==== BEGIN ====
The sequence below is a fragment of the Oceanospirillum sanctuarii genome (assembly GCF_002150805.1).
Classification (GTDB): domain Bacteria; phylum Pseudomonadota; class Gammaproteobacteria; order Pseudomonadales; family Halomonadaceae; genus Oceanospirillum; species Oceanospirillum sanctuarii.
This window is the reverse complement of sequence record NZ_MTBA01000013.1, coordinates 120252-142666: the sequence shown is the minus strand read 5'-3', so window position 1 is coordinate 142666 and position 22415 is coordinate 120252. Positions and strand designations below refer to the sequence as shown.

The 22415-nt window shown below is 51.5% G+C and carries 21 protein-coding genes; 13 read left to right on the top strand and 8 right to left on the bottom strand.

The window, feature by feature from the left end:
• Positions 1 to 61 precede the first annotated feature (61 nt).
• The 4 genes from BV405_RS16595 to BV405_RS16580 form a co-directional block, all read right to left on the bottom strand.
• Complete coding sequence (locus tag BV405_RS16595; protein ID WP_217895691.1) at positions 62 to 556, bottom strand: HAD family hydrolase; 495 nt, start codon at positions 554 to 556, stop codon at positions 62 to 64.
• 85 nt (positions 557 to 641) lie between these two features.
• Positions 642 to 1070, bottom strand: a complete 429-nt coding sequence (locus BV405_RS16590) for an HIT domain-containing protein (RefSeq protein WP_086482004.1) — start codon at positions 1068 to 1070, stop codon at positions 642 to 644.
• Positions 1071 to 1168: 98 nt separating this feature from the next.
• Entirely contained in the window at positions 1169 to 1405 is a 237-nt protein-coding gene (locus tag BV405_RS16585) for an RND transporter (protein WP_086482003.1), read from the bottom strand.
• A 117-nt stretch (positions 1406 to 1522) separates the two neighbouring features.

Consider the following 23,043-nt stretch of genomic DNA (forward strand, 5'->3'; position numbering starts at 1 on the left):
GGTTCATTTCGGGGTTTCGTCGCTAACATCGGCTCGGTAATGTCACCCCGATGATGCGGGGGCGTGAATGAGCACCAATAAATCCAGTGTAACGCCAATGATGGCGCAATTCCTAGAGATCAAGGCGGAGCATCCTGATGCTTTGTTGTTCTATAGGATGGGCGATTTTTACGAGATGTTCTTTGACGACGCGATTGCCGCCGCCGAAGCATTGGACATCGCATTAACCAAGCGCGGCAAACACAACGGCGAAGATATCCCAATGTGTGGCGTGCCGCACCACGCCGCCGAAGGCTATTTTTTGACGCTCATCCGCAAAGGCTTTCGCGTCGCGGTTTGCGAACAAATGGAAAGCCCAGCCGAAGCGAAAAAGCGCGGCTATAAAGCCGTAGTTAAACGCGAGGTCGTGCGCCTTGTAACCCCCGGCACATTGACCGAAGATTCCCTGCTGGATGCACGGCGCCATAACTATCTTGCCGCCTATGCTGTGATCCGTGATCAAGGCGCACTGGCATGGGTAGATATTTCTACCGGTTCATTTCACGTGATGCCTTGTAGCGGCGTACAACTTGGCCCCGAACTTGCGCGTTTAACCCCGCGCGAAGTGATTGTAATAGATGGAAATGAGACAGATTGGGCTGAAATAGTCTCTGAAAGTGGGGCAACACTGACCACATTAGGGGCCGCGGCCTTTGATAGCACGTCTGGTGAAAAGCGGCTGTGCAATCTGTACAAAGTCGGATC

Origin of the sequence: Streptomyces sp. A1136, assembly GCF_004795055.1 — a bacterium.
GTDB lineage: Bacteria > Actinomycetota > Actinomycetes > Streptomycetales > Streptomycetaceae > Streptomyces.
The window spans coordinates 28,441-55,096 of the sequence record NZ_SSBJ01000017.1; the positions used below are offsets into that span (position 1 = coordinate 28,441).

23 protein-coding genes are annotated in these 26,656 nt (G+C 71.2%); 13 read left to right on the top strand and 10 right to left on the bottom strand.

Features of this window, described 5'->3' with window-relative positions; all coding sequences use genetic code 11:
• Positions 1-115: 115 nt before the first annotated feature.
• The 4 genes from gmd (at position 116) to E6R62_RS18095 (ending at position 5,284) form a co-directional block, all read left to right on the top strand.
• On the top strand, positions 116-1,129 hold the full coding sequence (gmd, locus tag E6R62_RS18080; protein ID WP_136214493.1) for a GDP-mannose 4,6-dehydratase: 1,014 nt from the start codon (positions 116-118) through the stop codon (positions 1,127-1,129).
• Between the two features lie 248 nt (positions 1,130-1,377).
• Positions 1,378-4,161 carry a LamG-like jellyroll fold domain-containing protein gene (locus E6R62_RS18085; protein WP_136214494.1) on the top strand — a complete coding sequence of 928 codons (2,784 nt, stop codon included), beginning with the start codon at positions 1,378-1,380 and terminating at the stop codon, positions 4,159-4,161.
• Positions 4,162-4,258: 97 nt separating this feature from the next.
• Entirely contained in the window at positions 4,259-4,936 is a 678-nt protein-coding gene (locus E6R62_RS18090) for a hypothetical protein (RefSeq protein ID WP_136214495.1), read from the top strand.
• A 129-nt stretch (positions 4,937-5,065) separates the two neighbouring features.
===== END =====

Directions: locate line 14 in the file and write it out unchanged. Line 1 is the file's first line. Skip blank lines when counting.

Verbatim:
Consider the following 23,043-nt stretch of genomic DNA (forward strand, 5'->3'; position numbering starts at 1 on the left):